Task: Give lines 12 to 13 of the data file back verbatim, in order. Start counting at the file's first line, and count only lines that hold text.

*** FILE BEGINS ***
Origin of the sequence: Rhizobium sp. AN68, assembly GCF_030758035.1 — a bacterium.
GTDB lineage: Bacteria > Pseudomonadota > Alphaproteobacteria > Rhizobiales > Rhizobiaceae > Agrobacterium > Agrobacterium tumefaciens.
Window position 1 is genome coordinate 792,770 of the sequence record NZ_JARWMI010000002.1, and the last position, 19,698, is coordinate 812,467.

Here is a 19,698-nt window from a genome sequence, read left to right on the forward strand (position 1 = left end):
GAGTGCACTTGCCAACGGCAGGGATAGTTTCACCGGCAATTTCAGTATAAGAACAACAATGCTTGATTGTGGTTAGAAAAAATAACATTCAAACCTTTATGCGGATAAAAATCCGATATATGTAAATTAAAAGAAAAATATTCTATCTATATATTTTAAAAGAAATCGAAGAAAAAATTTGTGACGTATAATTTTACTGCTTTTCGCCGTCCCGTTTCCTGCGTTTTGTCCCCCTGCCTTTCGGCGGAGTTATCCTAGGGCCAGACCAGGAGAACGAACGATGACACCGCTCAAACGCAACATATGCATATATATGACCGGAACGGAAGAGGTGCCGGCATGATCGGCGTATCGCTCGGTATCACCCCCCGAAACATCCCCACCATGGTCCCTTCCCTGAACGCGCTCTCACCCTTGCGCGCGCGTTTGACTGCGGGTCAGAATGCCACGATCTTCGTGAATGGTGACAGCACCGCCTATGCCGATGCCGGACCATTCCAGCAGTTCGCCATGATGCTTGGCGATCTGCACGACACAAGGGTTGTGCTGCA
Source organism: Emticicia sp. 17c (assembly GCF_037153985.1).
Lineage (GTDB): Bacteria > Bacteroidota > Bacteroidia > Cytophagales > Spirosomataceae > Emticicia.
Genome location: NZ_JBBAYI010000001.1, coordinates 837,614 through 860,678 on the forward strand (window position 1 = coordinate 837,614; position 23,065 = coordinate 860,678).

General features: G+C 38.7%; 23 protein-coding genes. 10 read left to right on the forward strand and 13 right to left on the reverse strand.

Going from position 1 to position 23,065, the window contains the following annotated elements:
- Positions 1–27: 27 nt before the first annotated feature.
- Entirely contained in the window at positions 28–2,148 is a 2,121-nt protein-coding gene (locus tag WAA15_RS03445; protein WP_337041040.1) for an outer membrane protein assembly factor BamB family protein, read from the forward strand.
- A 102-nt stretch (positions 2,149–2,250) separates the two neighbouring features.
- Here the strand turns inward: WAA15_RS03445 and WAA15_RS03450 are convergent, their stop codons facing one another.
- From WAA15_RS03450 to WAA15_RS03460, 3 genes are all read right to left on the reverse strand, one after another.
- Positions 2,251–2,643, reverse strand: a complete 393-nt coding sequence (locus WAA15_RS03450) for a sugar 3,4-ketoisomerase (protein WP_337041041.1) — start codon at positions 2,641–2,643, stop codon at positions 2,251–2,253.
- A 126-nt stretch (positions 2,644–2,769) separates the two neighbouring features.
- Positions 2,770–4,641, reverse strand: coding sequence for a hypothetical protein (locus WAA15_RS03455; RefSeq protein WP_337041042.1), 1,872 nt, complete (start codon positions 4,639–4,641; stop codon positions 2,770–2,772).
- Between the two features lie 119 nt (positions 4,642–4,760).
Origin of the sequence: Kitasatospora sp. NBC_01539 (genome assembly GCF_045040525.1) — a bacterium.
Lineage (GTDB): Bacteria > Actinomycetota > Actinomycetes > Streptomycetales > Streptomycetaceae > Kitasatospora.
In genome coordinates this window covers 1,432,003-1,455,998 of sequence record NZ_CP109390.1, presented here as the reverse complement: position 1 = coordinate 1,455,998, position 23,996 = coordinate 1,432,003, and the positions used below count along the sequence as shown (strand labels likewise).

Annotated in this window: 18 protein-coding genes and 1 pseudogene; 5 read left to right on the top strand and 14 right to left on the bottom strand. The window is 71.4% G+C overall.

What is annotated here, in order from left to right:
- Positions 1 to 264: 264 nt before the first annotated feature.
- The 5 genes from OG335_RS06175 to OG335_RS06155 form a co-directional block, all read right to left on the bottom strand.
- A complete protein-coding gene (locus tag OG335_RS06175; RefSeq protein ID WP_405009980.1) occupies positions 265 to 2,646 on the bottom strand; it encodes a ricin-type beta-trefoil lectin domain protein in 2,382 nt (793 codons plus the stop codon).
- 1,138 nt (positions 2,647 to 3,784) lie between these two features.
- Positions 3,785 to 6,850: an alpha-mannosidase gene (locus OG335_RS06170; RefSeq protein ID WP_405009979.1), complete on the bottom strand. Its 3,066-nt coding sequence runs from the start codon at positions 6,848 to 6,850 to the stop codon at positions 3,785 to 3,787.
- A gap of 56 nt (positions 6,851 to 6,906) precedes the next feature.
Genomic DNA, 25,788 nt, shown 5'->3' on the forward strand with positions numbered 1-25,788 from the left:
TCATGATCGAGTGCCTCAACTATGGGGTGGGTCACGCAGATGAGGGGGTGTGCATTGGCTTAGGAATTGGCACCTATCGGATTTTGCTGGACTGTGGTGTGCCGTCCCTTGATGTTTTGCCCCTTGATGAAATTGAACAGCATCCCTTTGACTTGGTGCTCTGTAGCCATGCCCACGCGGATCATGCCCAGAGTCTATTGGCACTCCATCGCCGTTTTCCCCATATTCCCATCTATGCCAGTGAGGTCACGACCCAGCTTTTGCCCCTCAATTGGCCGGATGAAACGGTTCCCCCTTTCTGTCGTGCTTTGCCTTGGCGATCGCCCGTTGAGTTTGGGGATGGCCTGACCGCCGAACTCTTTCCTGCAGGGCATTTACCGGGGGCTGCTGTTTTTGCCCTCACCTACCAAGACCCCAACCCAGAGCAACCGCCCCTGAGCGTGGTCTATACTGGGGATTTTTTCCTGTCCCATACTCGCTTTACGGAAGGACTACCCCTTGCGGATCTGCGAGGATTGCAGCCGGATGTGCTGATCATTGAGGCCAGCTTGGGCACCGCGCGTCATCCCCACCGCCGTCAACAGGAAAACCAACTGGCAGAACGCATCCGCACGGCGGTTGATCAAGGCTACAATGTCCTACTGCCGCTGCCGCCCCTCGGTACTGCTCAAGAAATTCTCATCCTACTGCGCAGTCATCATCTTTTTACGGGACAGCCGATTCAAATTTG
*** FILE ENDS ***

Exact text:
- Entirely contained in the window at positions 28–2,148 is a 2,121-nt protein-coding gene (locus tag WAA15_RS03445; protein WP_337041040.1) for an outer membrane protein assembly factor BamB family protein, read from the forward strand.
- A 102-nt stretch (positions 2,149–2,250) separates the two neighbouring features.